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Old 09/16/2010, 12:15 PM   #1
Ycore
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Thumbs up Live BlackWorms: Best Fish and LPS Food Ever?

So, I guess like most reefers I'm always struggling to find the ideal fish food.. Clowns eat pellets but anthias and copperband doesn't. All fish like frozen Mysis, except for copperband which only pecks at it-- plus how nutritious is it? Most of the fish like Rod's food, but it really messes up the tank. Finding something that everyone loves and is also nutritious has been a struggle..

In a recent effort to try and get my Copperband to enthusiastically eat something besides Aiptasia, which are now all gone (yay), I tried everything. Someone mentioned live blackworms.. I could only find one place in the city that carried these, but I was willing to try anything.

Picked some up, stored them in the fridge in a tupperware with some ro/di water, and threw a squirtload of worms into my tank via turkey baster.. WOAH-- fish went absolutely crazy.. I mean total piranha knife-fight-to-the death feeding frenzy.. ALL the fish loved them (clowns,anthias, copperband, and flamehawk). My copperband couldn't suck them down fast enough, and though usually extremely shy actually went head to head with my flamehawk for the last bite. I then had some left over, stuck to the insides of my turkey baster, and for the heck of it shot some out onto the feeding tentacles of my scoly and acans. They loved them too!

What's best, is they are so clean and totally consumed.. No fine particles or random food pieces floating around the tank.

These have now become my defacto standard for feeding my fish and LPS. Fish are loving it, LPS are loving it, and my filter/skimmer/sand bed are appreciating the lack of detritus and uneaten food.

What I wonder then is why nobody talks about these? They seem to be the ultimate fish food, and the store up to a month live in the fridge.


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Old 09/16/2010, 12:38 PM   #2
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I agree, great food, for many of the reasons you mention. I don't use it as a staple, per se, but my fish certainly get them as one of their staples. I've found the worms to get a little skinnier, and less "wriggly" after about 2-2 1/2 weeks in the fridge (no feeding).

I wash them every day, sometimes twice a day if I have a lot of them, to keep them clean. Keeping them from beginning to foul is a LOT easier than cleaning them up once they start to foul.


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Old 09/16/2010, 12:51 PM   #3
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What I wonder then is why nobody talks about these? They seem to be the ultimate fish food, and the store up to a month live in the fridge.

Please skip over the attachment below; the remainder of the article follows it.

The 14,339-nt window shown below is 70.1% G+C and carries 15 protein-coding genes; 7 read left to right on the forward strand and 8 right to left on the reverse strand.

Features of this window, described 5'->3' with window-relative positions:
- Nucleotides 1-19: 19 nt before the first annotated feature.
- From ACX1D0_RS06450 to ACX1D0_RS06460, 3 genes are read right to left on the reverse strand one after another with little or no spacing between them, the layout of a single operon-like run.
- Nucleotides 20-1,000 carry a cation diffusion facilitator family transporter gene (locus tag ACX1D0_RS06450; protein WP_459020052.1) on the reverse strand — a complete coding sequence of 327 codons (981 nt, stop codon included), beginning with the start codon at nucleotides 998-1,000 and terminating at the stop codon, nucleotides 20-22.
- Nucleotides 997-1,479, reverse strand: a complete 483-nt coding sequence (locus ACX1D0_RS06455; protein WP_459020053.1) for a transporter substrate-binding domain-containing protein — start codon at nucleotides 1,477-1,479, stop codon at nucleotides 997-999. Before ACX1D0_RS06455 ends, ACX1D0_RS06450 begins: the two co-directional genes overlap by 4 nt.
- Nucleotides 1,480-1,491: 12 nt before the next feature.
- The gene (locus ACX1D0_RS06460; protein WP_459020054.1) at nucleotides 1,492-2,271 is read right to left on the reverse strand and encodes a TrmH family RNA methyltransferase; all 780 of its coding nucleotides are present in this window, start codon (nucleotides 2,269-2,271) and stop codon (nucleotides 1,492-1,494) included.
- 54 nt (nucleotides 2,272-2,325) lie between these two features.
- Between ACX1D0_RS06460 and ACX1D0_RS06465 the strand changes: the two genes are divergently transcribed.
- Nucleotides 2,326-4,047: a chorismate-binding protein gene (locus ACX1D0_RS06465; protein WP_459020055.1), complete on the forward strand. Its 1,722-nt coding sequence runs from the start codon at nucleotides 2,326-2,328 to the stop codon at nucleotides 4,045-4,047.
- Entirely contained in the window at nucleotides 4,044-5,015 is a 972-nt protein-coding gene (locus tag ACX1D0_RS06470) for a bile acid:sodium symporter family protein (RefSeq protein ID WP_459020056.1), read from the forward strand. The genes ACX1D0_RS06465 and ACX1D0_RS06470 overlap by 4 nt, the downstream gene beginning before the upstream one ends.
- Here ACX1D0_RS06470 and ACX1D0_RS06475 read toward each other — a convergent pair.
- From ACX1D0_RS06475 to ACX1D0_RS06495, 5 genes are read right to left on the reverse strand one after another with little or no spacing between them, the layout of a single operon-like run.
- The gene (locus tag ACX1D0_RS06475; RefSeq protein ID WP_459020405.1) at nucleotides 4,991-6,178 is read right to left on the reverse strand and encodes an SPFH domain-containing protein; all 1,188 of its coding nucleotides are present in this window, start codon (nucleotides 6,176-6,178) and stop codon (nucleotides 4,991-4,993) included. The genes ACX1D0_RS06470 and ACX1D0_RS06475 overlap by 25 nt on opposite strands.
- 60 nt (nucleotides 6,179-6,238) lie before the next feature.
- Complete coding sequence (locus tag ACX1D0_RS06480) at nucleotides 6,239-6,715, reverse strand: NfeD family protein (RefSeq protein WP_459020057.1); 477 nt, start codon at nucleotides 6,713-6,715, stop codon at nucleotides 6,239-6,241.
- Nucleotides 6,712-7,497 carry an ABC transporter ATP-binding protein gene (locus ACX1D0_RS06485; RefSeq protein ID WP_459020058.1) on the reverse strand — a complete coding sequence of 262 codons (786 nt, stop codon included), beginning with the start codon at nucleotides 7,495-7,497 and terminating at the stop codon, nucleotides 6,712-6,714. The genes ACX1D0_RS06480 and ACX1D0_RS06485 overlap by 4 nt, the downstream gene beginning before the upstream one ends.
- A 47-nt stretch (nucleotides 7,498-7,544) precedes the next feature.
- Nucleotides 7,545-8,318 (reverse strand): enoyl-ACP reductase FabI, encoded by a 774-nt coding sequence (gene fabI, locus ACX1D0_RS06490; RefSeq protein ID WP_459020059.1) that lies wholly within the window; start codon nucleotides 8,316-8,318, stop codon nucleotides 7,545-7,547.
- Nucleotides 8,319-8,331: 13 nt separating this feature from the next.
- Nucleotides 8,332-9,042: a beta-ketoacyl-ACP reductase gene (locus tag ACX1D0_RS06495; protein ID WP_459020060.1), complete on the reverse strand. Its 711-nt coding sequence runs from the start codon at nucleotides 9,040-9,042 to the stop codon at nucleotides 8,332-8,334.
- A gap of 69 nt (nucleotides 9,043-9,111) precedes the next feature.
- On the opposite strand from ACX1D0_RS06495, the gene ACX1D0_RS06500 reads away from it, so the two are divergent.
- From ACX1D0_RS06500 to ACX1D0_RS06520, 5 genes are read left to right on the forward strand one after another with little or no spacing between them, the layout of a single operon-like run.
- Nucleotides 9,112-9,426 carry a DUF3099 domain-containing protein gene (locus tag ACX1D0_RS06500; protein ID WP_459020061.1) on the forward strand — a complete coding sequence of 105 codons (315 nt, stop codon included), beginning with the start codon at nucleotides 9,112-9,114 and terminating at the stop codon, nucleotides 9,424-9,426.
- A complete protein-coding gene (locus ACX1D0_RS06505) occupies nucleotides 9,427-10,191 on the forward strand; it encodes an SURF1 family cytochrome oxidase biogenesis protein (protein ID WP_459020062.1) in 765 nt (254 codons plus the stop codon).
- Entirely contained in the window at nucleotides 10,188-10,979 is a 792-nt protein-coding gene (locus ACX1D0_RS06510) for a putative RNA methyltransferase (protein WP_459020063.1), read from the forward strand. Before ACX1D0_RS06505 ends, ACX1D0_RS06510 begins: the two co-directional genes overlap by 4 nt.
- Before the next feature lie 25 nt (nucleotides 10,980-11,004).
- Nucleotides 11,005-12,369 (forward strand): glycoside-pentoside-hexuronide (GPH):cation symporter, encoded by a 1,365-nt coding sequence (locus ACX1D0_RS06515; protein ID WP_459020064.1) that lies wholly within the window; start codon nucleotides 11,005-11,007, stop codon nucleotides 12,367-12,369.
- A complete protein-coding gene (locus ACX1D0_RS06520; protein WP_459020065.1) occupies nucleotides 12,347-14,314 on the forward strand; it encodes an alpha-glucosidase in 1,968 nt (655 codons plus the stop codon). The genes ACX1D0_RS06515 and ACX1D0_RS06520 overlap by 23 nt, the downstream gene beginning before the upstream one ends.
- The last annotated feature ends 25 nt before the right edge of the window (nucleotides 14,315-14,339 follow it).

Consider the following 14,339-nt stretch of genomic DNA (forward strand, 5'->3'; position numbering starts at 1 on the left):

I have been telling people about these for 40 years. I use them every day and invented a worm keeper to keep them alive in. I don't like to put them in the fridge


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Old 09/16/2010, 01:00 PM   #4
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Paul:

For those of us who are not real DIY handy, are you aware of any commercially available blackworm keeper systems one can purchase. I too do not like the idea of keeping the worms in the refridgerator. Ideally, I would love to have my own breeding culture. Alternatively, I guess I would not mind just having a vessel to keep them alive and healthy for extended periods so that I can purchase them in bulk every month or two. Any suggestions?


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Old 09/16/2010, 01:53 PM   #5
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I would love to be able to culture these, as the only LFS that sells them is almost 40 miles away, but unfortunately I have no place in my house that I could build one of those keepers you have DIY'd. If they seel some sort of compact, non-messy, commerical keeper I'd certainly be interested.

I do add a couple of drops of Selcon to the water I use to replenish the tupperware holding the worms though, and they start wriggling like nuts. Not sure whether it will extend their life though.

the biggest pain so far is not the water changes or "fouling", but seperating the dead worms from the live ones.


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Old 09/16/2010, 01:59 PM   #6
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the biggest pain so far is not the water changes or "fouling", but seperating the dead worms from the live ones.
This actually is part of fouling, at least with respect to keeping these worms, IMO. Once they start to die, they foul the water much more quickly. IME, if you start will all live ones, or once you remove all the dead ones (pretty easy, they tend to sink less quickly than the live ones, which tend to hold on to each other - all this making pouring off the dead ones really easy) and you change the water every day, you will have no dead ones....at all.